Biodiversity & Conservation

, Volume 15, Issue 8, pp 2415–2438 | Cite as

Urban domestic gardens (VI): environmental correlates of invertebrate species richness

  • Richard M. SmithEmail author
  • Philip H. Warren
  • Ken Thompson
  • Kevin J. Gaston


Domestic gardens associated with residential zones form a major component of undeveloped land in towns and cities. Such gardens may play a vital role in maintaining biodiversity in urban areas, but explanations for the variation in the richness of species assemblages in gardens are lacking. We report the results from a case study of 12 invertebrate groups in 61 domestic gardens in the city of Sheffield, UK. The mean number of species within a taxon, recorded per garden, was no greater than 3, 10, and 20 species in litter, pitfall trap and Malaise trap samples, respectively. Relatively speciose groups exhibited high turnover between gardens, with typically 50% of the group occurring only once. In contrast, several species-poor taxa were virtually ubiquitous. Species richness was analysed by multiple regression and hierarchical tree analysis in relation to garden and landscape variables. In general, the two methods of analysis corroborated one another. In total, 22 explanatory variables entered into regression models, although 12 of them only did so once. The amount of variation in species richness explained in models was generally quite high, with the factors involved operating over a range of scales. However, the patterns that emerged were not consistent across taxa. The most important predictors of species richness, of relevance to land use planners, were components of garden vegetation, especially the abundance of trees. Likely reasons for inconsistencies in the relationships are discussed in the context of sampling and species biology.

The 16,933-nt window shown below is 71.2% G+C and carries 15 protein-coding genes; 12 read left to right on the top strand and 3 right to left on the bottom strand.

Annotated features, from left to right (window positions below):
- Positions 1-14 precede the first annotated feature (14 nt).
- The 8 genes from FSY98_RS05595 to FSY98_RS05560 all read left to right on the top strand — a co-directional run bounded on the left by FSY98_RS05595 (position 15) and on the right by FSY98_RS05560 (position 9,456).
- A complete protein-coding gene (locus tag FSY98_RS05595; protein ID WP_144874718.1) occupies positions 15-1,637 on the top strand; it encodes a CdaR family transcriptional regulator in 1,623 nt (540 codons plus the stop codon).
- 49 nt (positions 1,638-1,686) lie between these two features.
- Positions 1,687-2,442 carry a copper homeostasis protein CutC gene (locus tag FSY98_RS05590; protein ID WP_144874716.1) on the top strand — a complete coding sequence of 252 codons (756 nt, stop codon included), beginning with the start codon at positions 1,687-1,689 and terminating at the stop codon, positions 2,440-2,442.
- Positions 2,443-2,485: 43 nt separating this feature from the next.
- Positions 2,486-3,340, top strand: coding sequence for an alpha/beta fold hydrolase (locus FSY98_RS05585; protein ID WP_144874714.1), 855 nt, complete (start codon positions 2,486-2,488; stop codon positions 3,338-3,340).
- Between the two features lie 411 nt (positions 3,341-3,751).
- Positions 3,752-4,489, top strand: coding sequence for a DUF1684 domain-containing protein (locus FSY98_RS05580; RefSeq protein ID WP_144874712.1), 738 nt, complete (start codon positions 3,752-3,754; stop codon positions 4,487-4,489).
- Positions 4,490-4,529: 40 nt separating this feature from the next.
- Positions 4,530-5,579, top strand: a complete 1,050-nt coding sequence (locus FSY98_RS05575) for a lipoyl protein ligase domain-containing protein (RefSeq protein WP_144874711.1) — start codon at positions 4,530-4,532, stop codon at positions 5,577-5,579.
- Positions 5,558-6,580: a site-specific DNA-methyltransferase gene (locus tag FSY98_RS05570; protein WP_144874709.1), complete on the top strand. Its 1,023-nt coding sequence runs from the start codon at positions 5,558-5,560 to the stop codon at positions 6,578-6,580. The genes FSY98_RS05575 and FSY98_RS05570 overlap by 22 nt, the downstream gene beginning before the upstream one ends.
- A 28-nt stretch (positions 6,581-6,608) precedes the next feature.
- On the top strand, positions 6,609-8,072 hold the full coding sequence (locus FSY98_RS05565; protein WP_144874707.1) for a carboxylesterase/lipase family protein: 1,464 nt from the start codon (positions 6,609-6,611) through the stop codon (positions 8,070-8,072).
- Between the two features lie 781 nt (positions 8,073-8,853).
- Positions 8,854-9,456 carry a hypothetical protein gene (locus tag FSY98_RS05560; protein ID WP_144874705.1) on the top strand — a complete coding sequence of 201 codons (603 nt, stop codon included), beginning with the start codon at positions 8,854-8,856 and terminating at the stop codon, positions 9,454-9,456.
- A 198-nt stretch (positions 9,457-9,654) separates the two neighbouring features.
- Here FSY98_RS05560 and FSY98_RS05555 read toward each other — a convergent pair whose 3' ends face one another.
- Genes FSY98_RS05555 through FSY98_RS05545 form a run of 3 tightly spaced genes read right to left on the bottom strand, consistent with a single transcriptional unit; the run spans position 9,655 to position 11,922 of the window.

Backyard Biodiversity Green space Home garden Scale tree analysis Urbanisation 


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Copyright information

© Springer 2005

Authors and Affiliations

  • Richard M. Smith
    • 1
    Email author
  • Philip H. Warren
    • 1
  • Ken Thompson
    • 1
  • Kevin J. Gaston
    • 1
  1. 1.Department of Animal and Plant SciencesUniversity of SheffieldSheffieldUK

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